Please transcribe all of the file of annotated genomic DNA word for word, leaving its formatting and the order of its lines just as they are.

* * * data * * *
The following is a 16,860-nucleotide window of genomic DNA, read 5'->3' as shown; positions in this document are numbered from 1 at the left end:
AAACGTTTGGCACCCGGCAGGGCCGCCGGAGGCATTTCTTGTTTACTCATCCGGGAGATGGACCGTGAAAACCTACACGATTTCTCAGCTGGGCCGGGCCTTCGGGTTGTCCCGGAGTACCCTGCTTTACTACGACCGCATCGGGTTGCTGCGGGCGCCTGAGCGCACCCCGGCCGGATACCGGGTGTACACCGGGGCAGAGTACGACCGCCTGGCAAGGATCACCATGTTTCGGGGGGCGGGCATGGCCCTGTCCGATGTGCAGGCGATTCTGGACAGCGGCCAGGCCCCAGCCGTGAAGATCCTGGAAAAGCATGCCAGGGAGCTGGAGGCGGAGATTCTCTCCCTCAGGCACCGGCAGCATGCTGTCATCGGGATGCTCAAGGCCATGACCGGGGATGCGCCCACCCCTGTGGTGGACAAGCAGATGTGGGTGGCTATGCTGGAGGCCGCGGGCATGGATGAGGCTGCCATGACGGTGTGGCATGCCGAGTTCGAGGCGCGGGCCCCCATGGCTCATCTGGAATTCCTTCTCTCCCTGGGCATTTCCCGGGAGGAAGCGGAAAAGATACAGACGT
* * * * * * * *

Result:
The following is a 16,860-nucleotide window of genomic DNA, read 5'->3' as shown; positions in this document are numbered from 1 at the left end:
AAACGTTTGGCACCCGGCAGGGCCGCCGGAGGCATTTCTTGTTTACTCATCCGGGAGATGGACCGTGAAAACCTACACGATTTCTCAGCTGGGCCGGGCCTTCGGGTTGTCCCGGAGTACCCTGCTTTACTACGACCGCATCGGGTTGCTGCGGGCGCCTGAGCGCACCCCGGCCGGATACCGGGTGTACACCGGGGCAGAGTACGACCGCCTGGCAAGGATCACCATGTTTCGGGGGGCGGGCATGGCCCTGTCCGATGTGCAGGCGATTCTGGACAGCGGCCAGGCCCCAGCCGTGAAGATCCTGGAAAAGCATGCCAGGGAGCTGGAGGCGGAGATTCTCTCCCTCAGGCACCGGCAGCATGCTGTCATCGGGATGCTCAAGGCCATGACCGGGGATGCGCCCACCCCTGTGGTGGACAAGCAGATGTGGGTGGCTATGCTGGAGGCCGCGGGCATGGATGAGGCTGCCATGACGGTGTGGCATGCCGAGTTCGAGGCGCGGGCCCCCATGGCTCATCTGGAATTCCTTCTCTCCCTGGGCATTTCCCGGGAGGAAGCGGAAAAGATACAGACGT